I’m not sure if the evictions process would work the same. But they’d all want to win, wouldn’t they? So they’d probably try their hardest to understand each others’ perspectives, resolve conflicts, and solve the problem that was set. I think it would make compelling viewing. And it would be even better if they came up with good plans and then implemented them.

It would also, of course, be compelling viewing if the problem-solving exercise turned out to be a disaster…

What do you reckon? Anyone else like to see Big Brother, the Heads of State edition?

CRM – fact or fantasy?

November 22, 2012 Leave a comment

You may, or may not, know that periodically I write stuff about customer service issues – and on the whole I try to write properly researched stuff rather than fiction (though I have moments where some of the materials I have to read on the topic seem to come from a world I don’t recognise). The latest round of this relates to something known by the acronym ‘customer relations management’ or CRM.

The idea of CRM is that if a company has a customer, they have a relationship with that customer that is ongoing and over the course of time may result in the customer purchasing more services or products. Lots of business gurus have been advancing this idea for a number of years now.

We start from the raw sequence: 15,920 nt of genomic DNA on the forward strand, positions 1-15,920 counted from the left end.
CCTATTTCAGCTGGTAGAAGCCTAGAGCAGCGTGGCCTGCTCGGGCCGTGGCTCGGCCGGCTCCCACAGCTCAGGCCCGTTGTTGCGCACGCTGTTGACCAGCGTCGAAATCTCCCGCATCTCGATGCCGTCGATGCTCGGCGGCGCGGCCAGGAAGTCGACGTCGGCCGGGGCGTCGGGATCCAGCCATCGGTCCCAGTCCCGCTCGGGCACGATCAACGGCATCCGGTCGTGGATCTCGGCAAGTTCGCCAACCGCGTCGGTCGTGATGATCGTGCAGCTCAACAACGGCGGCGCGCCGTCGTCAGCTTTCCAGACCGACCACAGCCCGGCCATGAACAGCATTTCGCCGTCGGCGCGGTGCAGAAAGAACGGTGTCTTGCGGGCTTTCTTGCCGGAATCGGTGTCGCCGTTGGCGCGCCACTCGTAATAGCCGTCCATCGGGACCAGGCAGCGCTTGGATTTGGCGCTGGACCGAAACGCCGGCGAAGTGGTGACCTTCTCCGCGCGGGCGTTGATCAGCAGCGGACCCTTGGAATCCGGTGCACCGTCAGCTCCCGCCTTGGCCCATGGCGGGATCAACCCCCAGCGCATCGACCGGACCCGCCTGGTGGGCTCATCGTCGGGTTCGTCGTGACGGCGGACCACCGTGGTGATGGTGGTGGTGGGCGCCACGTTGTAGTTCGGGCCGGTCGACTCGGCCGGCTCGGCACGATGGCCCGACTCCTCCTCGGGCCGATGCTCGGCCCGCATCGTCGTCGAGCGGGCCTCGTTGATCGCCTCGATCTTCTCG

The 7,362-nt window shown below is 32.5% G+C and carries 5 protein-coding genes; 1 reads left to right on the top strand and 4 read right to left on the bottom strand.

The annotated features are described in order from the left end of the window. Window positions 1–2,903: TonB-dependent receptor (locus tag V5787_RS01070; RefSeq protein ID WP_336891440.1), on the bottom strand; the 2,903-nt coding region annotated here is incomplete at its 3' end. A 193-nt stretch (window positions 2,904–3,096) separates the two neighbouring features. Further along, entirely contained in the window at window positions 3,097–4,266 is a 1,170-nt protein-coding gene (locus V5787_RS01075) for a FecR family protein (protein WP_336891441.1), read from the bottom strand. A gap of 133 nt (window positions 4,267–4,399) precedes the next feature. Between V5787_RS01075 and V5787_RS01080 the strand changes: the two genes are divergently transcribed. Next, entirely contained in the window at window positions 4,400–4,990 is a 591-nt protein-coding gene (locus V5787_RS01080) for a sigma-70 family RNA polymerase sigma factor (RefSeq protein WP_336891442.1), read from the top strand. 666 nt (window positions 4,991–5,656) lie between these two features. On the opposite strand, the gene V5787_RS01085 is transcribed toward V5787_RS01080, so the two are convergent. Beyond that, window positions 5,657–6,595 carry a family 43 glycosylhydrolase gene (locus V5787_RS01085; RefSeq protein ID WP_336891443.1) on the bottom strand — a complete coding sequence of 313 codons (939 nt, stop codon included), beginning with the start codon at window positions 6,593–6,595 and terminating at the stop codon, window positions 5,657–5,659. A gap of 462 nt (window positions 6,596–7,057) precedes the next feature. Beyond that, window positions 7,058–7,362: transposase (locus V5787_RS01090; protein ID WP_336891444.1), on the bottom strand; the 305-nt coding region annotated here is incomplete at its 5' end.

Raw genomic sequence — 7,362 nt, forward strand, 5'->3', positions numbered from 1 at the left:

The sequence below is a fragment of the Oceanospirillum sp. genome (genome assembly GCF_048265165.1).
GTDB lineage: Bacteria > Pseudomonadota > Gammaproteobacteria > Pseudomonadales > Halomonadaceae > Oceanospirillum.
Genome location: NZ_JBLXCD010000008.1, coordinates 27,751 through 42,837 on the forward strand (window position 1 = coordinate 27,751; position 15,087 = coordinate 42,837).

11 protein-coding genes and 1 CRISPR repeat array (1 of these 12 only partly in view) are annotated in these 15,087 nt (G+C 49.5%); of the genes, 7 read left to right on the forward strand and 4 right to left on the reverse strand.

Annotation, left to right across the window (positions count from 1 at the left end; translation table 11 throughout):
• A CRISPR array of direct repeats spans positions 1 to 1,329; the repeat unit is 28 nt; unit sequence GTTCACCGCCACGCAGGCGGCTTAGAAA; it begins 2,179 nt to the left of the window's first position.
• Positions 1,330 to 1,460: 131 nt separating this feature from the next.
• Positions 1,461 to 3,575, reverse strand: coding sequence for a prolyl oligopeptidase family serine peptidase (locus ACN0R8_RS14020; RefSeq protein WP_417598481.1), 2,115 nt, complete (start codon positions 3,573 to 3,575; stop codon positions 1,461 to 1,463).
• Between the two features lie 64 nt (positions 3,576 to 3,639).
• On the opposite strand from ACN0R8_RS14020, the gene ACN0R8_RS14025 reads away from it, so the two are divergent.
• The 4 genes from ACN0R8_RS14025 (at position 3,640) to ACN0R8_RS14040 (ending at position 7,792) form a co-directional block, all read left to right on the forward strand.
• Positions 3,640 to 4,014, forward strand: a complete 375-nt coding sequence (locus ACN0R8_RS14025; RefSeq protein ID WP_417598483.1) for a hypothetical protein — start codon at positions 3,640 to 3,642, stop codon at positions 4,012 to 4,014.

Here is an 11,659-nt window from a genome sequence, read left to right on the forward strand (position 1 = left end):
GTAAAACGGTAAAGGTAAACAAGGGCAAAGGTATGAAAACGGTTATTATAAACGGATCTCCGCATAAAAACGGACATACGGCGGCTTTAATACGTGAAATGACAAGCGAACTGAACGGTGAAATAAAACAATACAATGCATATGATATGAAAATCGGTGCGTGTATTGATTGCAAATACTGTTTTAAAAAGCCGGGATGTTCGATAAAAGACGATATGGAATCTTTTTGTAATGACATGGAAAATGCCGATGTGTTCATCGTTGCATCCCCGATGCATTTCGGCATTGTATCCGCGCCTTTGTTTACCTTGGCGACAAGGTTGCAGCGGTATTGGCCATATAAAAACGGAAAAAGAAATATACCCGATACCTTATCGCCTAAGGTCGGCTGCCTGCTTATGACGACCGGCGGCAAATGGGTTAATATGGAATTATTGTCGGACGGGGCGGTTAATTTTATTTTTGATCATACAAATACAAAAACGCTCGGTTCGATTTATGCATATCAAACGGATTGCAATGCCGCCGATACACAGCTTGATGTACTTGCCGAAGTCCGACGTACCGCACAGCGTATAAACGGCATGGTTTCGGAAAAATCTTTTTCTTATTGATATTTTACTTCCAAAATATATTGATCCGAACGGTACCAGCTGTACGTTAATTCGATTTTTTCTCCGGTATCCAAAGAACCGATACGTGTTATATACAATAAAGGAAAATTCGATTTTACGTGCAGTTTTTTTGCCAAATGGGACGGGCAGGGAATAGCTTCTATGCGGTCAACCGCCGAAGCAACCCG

But I’ve been taking soundings from friends about this idea and, while the phraseology is mine rather than theirs, I wonder if customer relations management has been undermined by the postmodern economy, and dropped into a black hole.

Consider the following examples:

  • someone who used to work in a bank recalling a speech by the CEO that was supposed to motivate staff, though to do what, exactly, wasn’t entirely clear. What he said was, apparently, that the important thing was that the customer should ‘have the perception’ that they’d been served well. That phrase could mean a number of things, but the context was that customer service is about perception management, with a customer believing they’d been served well while the underlying reality might be somewhat different. After that, the bank started to get itself into a bunch of problems that, to be fair, paled into insignificance after the onset of the financial crisis of 2010.